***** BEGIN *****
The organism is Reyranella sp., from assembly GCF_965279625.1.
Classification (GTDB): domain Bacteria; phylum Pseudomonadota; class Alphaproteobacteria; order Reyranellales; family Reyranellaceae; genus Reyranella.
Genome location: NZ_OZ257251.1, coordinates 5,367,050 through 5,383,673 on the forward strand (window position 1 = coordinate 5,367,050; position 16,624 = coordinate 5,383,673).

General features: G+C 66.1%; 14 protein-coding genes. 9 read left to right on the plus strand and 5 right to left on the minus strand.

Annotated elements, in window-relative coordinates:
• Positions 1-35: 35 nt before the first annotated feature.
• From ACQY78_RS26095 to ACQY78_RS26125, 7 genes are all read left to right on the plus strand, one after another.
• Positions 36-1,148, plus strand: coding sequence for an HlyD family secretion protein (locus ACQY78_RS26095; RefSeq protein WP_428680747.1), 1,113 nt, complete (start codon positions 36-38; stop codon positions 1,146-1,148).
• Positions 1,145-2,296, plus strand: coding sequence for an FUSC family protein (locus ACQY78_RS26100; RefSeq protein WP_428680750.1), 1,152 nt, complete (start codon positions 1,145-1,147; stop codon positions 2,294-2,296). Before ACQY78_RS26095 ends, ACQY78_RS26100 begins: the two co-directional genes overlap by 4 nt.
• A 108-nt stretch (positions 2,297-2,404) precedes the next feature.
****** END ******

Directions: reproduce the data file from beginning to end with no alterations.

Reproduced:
The organism is Reyranella sp., from assembly GCF_965279625.1.
Classification (GTDB): domain Bacteria; phylum Pseudomonadota; class Alphaproteobacteria; order Reyranellales; family Reyranellaceae; genus Reyranella.
Genome location: NZ_OZ257251.1, coordinates 5,367,050 through 5,383,673 on the forward strand (window position 1 = coordinate 5,367,050; position 16,624 = coordinate 5,383,673).

General features: G+C 66.1%; 14 protein-coding genes. 9 read left to right on the plus strand and 5 right to left on the minus strand.

Annotated elements, in window-relative coordinates:
• Positions 1-35: 35 nt before the first annotated feature.
• From ACQY78_RS26095 to ACQY78_RS26125, 7 genes are all read left to right on the plus strand, one after another.
• Positions 36-1,148, plus strand: coding sequence for an HlyD family secretion protein (locus ACQY78_RS26095; RefSeq protein WP_428680747.1), 1,113 nt, complete (start codon positions 36-38; stop codon positions 1,146-1,148).
• Positions 1,145-2,296, plus strand: coding sequence for an FUSC family protein (locus ACQY78_RS26100; RefSeq protein WP_428680750.1), 1,152 nt, complete (start codon positions 1,145-1,147; stop codon positions 2,294-2,296). Before ACQY78_RS26095 ends, ACQY78_RS26100 begins: the two co-directional genes overlap by 4 nt.
• A 108-nt stretch (positions 2,297-2,404) precedes the next feature.